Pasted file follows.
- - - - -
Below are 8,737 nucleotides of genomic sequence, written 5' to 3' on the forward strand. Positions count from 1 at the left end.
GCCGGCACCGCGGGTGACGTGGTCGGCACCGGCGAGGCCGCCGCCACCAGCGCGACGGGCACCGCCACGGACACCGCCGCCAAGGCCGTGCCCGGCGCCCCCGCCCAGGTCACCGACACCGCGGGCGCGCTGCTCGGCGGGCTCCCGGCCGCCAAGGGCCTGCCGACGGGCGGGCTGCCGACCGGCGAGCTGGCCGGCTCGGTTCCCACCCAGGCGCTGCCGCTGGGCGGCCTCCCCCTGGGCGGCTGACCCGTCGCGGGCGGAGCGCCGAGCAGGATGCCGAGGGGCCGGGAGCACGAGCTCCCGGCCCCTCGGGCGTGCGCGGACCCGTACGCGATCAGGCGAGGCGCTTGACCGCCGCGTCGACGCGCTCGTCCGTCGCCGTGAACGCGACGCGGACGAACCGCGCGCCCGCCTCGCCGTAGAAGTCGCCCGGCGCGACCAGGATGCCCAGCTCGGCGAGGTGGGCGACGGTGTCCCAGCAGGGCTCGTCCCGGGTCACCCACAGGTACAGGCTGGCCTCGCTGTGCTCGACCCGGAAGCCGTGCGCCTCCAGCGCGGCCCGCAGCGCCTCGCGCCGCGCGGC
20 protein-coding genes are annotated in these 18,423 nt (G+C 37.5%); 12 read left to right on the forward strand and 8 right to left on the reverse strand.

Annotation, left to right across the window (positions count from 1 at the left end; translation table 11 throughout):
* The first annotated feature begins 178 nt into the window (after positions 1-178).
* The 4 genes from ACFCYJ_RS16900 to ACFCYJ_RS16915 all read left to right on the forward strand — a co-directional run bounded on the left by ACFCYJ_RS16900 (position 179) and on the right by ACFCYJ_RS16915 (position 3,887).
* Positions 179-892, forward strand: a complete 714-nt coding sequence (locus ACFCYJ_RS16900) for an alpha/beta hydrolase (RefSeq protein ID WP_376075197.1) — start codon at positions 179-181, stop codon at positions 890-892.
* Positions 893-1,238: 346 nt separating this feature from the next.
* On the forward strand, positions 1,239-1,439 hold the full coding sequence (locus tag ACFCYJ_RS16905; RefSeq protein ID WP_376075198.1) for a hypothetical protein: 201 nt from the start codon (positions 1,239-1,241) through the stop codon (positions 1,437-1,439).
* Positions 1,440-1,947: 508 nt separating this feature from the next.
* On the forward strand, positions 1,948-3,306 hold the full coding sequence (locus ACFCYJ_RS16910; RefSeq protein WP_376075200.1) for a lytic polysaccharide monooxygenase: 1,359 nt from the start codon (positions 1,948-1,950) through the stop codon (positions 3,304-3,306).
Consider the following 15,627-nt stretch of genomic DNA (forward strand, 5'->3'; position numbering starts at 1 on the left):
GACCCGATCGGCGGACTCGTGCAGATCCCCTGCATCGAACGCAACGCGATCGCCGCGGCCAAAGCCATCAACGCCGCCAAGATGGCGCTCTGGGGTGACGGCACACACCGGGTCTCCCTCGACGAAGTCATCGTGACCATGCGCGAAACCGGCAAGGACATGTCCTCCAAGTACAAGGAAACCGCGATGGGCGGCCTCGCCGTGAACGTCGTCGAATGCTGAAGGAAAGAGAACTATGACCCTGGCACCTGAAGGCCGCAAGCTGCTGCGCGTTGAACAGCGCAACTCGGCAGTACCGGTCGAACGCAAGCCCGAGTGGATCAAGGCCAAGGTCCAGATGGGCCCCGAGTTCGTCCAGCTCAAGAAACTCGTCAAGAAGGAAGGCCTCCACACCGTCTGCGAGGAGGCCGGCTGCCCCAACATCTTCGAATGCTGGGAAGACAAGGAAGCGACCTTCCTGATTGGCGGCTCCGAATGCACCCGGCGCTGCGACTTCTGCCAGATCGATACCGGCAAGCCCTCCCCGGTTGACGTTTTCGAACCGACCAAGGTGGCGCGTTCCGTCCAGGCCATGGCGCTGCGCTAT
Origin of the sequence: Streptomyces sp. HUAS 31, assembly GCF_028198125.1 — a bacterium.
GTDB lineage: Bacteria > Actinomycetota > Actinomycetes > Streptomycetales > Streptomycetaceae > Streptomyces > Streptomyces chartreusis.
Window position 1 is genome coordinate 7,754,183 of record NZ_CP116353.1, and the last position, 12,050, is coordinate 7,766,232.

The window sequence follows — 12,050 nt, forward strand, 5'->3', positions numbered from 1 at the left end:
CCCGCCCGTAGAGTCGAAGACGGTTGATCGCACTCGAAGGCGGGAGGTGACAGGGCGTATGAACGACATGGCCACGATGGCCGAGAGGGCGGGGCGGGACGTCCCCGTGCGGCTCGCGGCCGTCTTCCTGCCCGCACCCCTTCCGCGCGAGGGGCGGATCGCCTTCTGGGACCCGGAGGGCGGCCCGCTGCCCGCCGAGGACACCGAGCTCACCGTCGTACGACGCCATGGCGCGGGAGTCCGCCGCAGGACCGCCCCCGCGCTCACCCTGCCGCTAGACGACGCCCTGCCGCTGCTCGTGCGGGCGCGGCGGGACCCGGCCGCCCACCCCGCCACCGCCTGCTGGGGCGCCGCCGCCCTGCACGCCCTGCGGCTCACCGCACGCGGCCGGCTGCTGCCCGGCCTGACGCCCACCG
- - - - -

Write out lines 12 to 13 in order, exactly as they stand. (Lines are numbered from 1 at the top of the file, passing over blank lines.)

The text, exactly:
Consider the following 15,627-nt stretch of genomic DNA (forward strand, 5'->3'; position numbering starts at 1 on the left):
GACCCGATCGGCGGACTCGTGCAGATCCCCTGCATCGAACGCAACGCGATCGCCGCGGCCAAAGCCATCAACGCCGCCAAGATGGCGCTCTGGGGTGACGGCACACACCGGGTCTCCCTCGACGAAGTCATCGTGACCATGCGCGAAACCGGCAAGGACATGTCCTCCAAGTACAAGGAAACCGCGATGGGCGGCCTCGCCGTGAACGTCGTCGAATGCTGAAGGAAAGAGAACTATGACCCTGGCACCTGAAGGCCGCAAGCTGCTGCGCGTTGAACAGCGCAACTCGGCAGTACCGGTCGAACGCAAGCCCGAGTGGATCAAGGCCAAGGTCCAGATGGGCCCCGAGTTCGTCCAGCTCAAGAAACTCGTCAAGAAGGAAGGCCTCCACACCGTCTGCGAGGAGGCCGGCTGCCCCAACATCTTCGAATGCTGGGAAGACAAGGAAGCGACCTTCCTGATTGGCGGCTCCGAATGCACCCGGCGCTGCGACTTCTGCCAGATCGATACCGGCAAGCCCTCCCCGGTTGACGTTTTCGAACCGACCAAGGTGGCGCGTTCCGTCCAGGCCATGGCGCTGCGCTAT